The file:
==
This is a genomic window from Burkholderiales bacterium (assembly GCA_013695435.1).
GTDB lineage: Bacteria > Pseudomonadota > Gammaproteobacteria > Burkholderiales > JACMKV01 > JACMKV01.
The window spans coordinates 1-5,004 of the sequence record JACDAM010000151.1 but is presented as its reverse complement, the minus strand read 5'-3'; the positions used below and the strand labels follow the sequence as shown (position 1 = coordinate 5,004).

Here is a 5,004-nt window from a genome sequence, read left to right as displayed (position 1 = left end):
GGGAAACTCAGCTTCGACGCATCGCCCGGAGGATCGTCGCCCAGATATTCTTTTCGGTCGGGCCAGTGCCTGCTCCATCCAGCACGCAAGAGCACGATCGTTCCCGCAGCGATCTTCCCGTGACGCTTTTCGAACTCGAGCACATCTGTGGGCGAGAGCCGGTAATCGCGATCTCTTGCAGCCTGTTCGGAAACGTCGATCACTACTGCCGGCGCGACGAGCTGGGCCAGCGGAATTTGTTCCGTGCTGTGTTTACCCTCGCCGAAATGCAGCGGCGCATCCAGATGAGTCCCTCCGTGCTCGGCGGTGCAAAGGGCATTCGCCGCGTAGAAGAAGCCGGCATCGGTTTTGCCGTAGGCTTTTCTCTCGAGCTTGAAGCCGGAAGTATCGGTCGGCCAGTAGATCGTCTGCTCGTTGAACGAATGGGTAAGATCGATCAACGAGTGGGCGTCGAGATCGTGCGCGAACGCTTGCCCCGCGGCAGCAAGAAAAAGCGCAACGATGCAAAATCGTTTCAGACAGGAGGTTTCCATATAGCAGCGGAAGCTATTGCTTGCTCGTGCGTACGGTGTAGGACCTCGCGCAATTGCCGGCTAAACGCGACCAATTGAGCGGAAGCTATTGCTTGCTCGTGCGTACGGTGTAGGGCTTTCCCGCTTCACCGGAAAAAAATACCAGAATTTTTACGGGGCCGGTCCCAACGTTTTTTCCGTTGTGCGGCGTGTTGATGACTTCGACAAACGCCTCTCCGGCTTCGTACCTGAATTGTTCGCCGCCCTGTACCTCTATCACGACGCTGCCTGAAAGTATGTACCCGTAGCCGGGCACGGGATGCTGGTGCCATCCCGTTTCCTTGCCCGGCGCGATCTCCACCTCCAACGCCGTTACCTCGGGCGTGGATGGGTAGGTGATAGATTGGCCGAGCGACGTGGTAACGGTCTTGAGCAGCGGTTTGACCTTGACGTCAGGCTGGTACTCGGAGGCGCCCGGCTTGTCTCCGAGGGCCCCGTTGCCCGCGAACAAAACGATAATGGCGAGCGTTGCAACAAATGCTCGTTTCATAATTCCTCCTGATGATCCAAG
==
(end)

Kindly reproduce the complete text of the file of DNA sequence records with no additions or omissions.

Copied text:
This is a genomic window from Burkholderiales bacterium (assembly GCA_013695435.1).
GTDB lineage: Bacteria > Pseudomonadota > Gammaproteobacteria > Burkholderiales > JACMKV01 > JACMKV01.
The window spans coordinates 1-5,004 of the sequence record JACDAM010000151.1 but is presented as its reverse complement, the minus strand read 5'-3'; the positions used below and the strand labels follow the sequence as shown (position 1 = coordinate 5,004).

Here is a 5,004-nt window from a genome sequence, read left to right as displayed (position 1 = left end):
GGGAAACTCAGCTTCGACGCATCGCCCGGAGGATCGTCGCCCAGATATTCTTTTCGGTCGGGCCAGTGCCTGCTCCATCCAGCACGCAAGAGCACGATCGTTCCCGCAGCGATCTTCCCGTGACGCTTTTCGAACTCGAGCACATCTGTGGGCGAGAGCCGGTAATCGCGATCTCTTGCAGCCTGTTCGGAAACGTCGATCACTACTGCCGGCGCGACGAGCTGGGCCAGCGGAATTTGTTCCGTGCTGTGTTTACCCTCGCCGAAATGCAGCGGCGCATCCAGATGAGTCCCTCCGTGCTCGGCGGTGCAAAGGGCATTCGCCGCGTAGAAGAAGCCGGCATCGGTTTTGCCGTAGGCTTTTCTCTCGAGCTTGAAGCCGGAAGTATCGGTCGGCCAGTAGATCGTCTGCTCGTTGAACGAATGGGTAAGATCGATCAACGAGTGGGCGTCGAGATCGTGCGCGAACGCTTGCCCCGCGGCAGCAAGAAAAAGCGCAACGATGCAAAATCGTTTCAGACAGGAGGTTTCCATATAGCAGCGGAAGCTATTGCTTGCTCGTGCGTACGGTGTAGGACCTCGCGCAATTGCCGGCTAAACGCGACCAATTGAGCGGAAGCTATTGCTTGCTCGTGCGTACGGTGTAGGGCTTTCCCGCTTCACCGGAAAAAAATACCAGAATTTTTACGGGGCCGGTCCCAACGTTTTTTCCGTTGTGCGGCGTGTTGATGACTTCGACAAACGCCTCTCCGGCTTCGTACCTGAATTGTTCGCCGCCCTGTACCTCTATCACGACGCTGCCTGAAAGTATGTACCCGTAGCCGGGCACGGGATGCTGGTGCCATCCCGTTTCCTTGCCCGGCGCGATCTCCACCTCCAACGCCGTTACCTCGGGCGTGGATGGGTAGGTGATAGATTGGCCGAGCGACGTGGTAACGGTCTTGAGCAGCGGTTTGACCTTGACGTCAGGCTGGTACTCGGAGGCGCCCGGCTTGTCTCCGAGGGCCCCGTTGCCCGCGAACAAAACGATAATGGCGAGCGTTGCAACAAATGCTCGTTTCATAATTCCTCCTGATGATCCAAG